* This number seems to have been redacted needlessly in the renewal of the February court order.
It also notes the administration will be given access to BR data in order to “determine whether the information contains exculpatory or impeachment information or is otherwise discoverable in legal proceedings.” The follow-up question (which still has no real answer) is what does the Executive Branch do with this info? Does it get buried? Is it barred from being admitted as evidence because it would “damage national security,” even though it could spring an innocent person? From what we’ve seen in previous cases, it appears as though the government is more willing to imprison someone than allow surveillance data to be admitted as evidence.
Also of note is this particular redaction, the length of which indicates this order is aimed at AT&T. (Gotta love monospaced fonts.)
This isn’t the only document in which the NSA exposes something inadvertently. A January 2011 court order duly redacts anything worth noting, including the recipient of the order, right up until page 4, where this slips through.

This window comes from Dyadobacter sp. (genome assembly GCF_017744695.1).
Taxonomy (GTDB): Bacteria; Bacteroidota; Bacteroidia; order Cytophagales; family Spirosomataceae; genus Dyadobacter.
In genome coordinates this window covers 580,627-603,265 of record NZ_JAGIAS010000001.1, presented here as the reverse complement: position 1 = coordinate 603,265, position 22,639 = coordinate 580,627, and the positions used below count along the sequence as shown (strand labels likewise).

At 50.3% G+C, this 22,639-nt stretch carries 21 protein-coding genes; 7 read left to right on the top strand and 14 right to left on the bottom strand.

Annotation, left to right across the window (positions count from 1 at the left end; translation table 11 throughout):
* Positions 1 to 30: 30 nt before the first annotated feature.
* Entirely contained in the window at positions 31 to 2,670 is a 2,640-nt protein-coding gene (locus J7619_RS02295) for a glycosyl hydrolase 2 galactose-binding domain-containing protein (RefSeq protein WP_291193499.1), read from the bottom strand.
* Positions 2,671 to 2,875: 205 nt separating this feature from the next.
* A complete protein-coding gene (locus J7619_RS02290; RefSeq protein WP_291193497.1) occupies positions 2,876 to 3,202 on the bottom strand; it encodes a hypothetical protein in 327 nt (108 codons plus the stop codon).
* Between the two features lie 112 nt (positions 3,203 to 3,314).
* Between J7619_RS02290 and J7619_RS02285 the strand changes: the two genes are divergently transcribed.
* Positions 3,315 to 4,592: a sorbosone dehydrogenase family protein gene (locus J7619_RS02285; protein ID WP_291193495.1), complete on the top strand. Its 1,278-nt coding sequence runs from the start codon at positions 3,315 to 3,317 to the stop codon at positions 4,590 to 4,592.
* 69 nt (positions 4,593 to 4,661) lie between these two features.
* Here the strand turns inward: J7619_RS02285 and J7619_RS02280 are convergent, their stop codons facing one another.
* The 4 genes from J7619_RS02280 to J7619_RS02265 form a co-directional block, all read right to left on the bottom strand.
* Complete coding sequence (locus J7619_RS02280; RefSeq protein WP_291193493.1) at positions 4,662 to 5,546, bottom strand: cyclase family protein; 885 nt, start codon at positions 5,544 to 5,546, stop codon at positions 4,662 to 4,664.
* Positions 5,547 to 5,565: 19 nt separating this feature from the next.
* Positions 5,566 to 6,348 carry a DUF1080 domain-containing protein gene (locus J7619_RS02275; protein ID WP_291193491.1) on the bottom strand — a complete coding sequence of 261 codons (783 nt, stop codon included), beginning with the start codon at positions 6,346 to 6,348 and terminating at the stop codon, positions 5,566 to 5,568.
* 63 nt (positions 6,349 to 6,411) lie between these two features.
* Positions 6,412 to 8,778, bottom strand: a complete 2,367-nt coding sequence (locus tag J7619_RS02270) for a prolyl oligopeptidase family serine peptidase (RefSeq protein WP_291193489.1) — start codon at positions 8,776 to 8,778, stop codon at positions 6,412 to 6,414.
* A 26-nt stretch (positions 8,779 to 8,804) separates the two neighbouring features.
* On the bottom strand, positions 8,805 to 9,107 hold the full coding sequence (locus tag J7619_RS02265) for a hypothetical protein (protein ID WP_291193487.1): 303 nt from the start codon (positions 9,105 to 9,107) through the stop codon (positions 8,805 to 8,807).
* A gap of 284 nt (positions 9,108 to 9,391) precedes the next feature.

Finally, two supplemental orders from 2011 indicate the NSA was also gathering credit card information along with the rest of the metadata, possibly inadvertently. Both contain the following paragraph.
It is hereby ORDERED that such reports, in addition to the elements described in Paragraph shall include a discussion of NSA’s consideration and, to the extent feasible, implementation of methods of purging the credit card information produced by [xxxxxxx] and described in letters submitted by the government on March 1, 2011, and April 13, 2011, in Docket Nos. BR 10-49 and BR 10-70.